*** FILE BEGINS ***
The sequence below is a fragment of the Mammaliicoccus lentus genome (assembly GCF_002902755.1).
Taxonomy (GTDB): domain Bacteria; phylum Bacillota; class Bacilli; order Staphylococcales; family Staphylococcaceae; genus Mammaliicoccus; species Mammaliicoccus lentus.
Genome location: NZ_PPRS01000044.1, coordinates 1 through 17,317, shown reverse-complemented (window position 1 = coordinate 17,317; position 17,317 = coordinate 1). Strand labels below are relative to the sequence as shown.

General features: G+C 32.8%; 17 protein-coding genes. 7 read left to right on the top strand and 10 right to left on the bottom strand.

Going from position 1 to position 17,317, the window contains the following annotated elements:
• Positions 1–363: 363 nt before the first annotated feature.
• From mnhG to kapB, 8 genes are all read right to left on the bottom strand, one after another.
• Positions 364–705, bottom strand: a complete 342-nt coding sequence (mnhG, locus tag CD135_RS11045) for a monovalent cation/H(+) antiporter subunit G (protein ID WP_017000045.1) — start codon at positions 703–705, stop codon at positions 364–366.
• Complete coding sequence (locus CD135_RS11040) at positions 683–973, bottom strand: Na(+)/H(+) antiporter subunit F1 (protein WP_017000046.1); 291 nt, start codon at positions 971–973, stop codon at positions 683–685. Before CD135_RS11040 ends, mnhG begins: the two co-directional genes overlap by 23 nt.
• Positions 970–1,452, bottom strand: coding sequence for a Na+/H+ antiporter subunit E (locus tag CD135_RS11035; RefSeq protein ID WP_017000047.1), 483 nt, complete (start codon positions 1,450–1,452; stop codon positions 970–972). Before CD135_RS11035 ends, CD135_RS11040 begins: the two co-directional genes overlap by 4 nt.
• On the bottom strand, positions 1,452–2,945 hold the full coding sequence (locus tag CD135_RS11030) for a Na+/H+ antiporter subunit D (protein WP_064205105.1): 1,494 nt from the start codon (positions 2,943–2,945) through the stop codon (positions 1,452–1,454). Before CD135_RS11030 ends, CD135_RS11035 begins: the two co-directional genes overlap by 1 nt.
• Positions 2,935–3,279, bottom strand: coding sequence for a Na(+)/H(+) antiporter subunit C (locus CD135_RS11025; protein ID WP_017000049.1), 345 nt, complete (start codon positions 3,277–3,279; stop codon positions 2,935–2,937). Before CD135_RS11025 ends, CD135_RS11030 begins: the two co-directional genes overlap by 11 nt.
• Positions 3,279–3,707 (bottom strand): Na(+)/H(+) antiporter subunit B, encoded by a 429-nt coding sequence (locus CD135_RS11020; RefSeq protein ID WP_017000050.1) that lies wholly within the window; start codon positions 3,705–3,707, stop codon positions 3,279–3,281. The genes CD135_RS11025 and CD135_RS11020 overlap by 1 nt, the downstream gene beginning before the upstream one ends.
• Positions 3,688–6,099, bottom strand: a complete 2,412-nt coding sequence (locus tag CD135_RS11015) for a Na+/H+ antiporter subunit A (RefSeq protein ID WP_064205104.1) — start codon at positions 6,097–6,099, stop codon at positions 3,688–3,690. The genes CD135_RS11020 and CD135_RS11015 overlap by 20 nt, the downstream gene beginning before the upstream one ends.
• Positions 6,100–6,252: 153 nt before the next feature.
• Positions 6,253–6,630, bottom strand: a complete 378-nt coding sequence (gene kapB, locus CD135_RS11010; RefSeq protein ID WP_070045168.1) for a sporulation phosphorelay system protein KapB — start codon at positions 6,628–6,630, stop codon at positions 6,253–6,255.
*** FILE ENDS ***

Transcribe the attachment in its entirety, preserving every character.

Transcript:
The sequence below is a fragment of the Mammaliicoccus lentus genome (assembly GCF_002902755.1).
Taxonomy (GTDB): domain Bacteria; phylum Bacillota; class Bacilli; order Staphylococcales; family Staphylococcaceae; genus Mammaliicoccus; species Mammaliicoccus lentus.
Genome location: NZ_PPRS01000044.1, coordinates 1 through 17,317, shown reverse-complemented (window position 1 = coordinate 17,317; position 17,317 = coordinate 1). Strand labels below are relative to the sequence as shown.

General features: G+C 32.8%; 17 protein-coding genes. 7 read left to right on the top strand and 10 right to left on the bottom strand.

Going from position 1 to position 17,317, the window contains the following annotated elements:
• Positions 1–363: 363 nt before the first annotated feature.
• From mnhG to kapB, 8 genes are all read right to left on the bottom strand, one after another.
• Positions 364–705, bottom strand: a complete 342-nt coding sequence (mnhG, locus tag CD135_RS11045) for a monovalent cation/H(+) antiporter subunit G (protein ID WP_017000045.1) — start codon at positions 703–705, stop codon at positions 364–366.
• Complete coding sequence (locus CD135_RS11040) at positions 683–973, bottom strand: Na(+)/H(+) antiporter subunit F1 (protein WP_017000046.1); 291 nt, start codon at positions 971–973, stop codon at positions 683–685. Before CD135_RS11040 ends, mnhG begins: the two co-directional genes overlap by 23 nt.
• Positions 970–1,452, bottom strand: coding sequence for a Na+/H+ antiporter subunit E (locus tag CD135_RS11035; RefSeq protein ID WP_017000047.1), 483 nt, complete (start codon positions 1,450–1,452; stop codon positions 970–972). Before CD135_RS11035 ends, CD135_RS11040 begins: the two co-directional genes overlap by 4 nt.
• On the bottom strand, positions 1,452–2,945 hold the full coding sequence (locus tag CD135_RS11030) for a Na+/H+ antiporter subunit D (protein WP_064205105.1): 1,494 nt from the start codon (positions 2,943–2,945) through the stop codon (positions 1,452–1,454). Before CD135_RS11030 ends, CD135_RS11035 begins: the two co-directional genes overlap by 1 nt.
• Positions 2,935–3,279, bottom strand: coding sequence for a Na(+)/H(+) antiporter subunit C (locus CD135_RS11025; protein ID WP_017000049.1), 345 nt, complete (start codon positions 3,277–3,279; stop codon positions 2,935–2,937). Before CD135_RS11025 ends, CD135_RS11030 begins: the two co-directional genes overlap by 11 nt.
• Positions 3,279–3,707 (bottom strand): Na(+)/H(+) antiporter subunit B, encoded by a 429-nt coding sequence (locus CD135_RS11020; RefSeq protein ID WP_017000050.1) that lies wholly within the window; start codon positions 3,705–3,707, stop codon positions 3,279–3,281. The genes CD135_RS11025 and CD135_RS11020 overlap by 1 nt, the downstream gene beginning before the upstream one ends.
• Positions 3,688–6,099, bottom strand: a complete 2,412-nt coding sequence (locus tag CD135_RS11015) for a Na+/H+ antiporter subunit A (RefSeq protein ID WP_064205104.1) — start codon at positions 6,097–6,099, stop codon at positions 3,688–3,690. The genes CD135_RS11020 and CD135_RS11015 overlap by 20 nt, the downstream gene beginning before the upstream one ends.
• Positions 6,100–6,252: 153 nt before the next feature.
• Positions 6,253–6,630, bottom strand: a complete 378-nt coding sequence (gene kapB, locus CD135_RS11010; RefSeq protein ID WP_070045168.1) for a sporulation phosphorelay system protein KapB — start codon at positions 6,628–6,630, stop codon at positions 6,253–6,255.